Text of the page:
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Canadian Energy Centre

The importance of Canadian crude oil to refineries in the U.S.


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From the Canadian Energy Centre

By Ven Venkatachalam

Oil from Canada supplies more than 23% of U.S. refinery feedstock, helping bolster North American energy security


The refining industry¹ in the United States is one of the world’s largest, with capacity to process 18 million barrels of oil per day. Canada plays a crucial role by supplying more than one-fifth of the crude oil refined in the U.S.

The U.S.–Canada cross-border crude oil trade is essential to North American energy security. Canadian crude oil exports and the U.S. refinery industry are highly integrated. In recent years, Canada’s crude oil sector has been making a growing contribution to the operations of U.S. oil refineries.

U.S. refineries are converting Canadian crude oil, including heavy oil,² into products that North Americans use daily, such as transportation fuels (gasoline and diesel), chemicals, and plastics. Although the U.S. has increased its production of oil in recent years, U.S. refineries still rely on Canadian heavy crude oil to meet their feedstock (i.e., the raw materials and intermediate materials processed at refineries to produce finished petroleum products, otherwise known as refinery inputs) specifications.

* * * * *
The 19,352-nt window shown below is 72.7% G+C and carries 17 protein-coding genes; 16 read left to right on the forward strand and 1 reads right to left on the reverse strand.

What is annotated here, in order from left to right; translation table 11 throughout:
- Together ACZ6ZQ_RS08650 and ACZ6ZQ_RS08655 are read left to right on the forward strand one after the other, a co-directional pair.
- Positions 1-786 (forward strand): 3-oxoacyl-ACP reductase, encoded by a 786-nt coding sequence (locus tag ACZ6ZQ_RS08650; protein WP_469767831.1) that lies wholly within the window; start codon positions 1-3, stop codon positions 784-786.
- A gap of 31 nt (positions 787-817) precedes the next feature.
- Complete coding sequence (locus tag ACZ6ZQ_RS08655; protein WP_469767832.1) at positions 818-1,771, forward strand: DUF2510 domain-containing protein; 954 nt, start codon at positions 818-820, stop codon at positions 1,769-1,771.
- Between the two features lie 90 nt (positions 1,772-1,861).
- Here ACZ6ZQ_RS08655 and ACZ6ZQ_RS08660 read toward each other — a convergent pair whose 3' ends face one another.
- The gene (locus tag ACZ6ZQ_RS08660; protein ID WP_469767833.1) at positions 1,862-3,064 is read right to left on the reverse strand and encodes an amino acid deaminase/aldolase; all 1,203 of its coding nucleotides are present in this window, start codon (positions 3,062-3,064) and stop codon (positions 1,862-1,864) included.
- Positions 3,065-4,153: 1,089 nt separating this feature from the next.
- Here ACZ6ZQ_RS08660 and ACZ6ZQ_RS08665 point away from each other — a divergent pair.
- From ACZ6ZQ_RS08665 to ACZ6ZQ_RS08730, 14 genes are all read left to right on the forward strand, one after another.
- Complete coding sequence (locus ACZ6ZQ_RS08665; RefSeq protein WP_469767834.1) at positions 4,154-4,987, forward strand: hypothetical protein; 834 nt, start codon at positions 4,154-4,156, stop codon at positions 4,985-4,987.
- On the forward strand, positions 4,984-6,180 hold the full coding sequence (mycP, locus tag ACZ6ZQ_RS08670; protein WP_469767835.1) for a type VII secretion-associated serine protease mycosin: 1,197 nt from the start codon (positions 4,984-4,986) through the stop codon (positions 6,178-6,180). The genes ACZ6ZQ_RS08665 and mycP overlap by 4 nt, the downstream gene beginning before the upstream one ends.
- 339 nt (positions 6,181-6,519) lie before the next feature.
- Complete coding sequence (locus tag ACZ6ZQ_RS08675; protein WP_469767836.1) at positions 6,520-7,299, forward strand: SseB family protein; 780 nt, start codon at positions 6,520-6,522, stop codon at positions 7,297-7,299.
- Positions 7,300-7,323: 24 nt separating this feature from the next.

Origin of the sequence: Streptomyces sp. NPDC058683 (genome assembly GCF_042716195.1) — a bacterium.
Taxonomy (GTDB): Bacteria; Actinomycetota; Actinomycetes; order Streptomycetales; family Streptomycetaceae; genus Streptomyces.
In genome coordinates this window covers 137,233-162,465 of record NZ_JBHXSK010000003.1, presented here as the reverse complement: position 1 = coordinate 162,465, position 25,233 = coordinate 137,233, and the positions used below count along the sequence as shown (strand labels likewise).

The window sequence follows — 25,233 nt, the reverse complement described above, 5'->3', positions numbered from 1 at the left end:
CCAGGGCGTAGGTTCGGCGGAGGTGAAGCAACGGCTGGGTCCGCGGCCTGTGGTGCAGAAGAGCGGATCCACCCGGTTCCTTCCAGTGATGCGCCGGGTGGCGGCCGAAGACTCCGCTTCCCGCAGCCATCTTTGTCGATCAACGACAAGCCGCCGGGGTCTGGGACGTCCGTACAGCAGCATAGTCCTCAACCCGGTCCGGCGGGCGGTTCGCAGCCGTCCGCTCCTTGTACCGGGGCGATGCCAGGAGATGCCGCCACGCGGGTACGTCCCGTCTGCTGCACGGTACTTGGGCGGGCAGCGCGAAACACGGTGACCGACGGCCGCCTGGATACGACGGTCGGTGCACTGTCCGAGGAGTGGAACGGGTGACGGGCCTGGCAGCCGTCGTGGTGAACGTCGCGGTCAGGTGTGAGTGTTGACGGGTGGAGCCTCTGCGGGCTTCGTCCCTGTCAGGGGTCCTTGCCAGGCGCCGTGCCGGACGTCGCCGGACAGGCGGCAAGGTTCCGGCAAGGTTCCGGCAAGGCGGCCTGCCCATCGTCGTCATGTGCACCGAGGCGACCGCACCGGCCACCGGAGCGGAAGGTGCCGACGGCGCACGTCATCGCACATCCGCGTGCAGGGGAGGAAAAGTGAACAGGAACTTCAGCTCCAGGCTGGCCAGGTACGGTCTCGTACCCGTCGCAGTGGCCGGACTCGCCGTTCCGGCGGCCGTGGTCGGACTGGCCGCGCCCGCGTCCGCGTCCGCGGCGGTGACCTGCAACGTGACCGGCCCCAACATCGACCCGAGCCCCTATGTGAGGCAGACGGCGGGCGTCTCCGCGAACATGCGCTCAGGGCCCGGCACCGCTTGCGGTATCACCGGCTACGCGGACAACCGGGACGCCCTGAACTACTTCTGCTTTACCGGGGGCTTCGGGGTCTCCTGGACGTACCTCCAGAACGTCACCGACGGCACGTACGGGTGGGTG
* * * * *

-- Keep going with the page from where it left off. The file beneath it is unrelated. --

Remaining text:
In this CEC Fact Sheet, we examine several economic indicators that illustrate the importance of Canadian crude oil, particularly heavy crude, to U.S. refineries. This fact sheet also analyzes the refining industry’s direct and indirect economic impacts on the U.S. economy.

1. NAICS Code 324110 (Petroleum Refineries): This industry comprises
establishments primarily engaged in refining crude petroleum into refined petroleum.

2. A majority of the crude oil imported by the U.S. from Canada is heavy crude (between 15-25 API gravity). API gravity is a commonly used index for measuring the density of crude oil or refined products. Crude oil typically has an API between 15 and 45 degrees. The higher the API, the lighter the crude; the lower the API, the heavier the crude.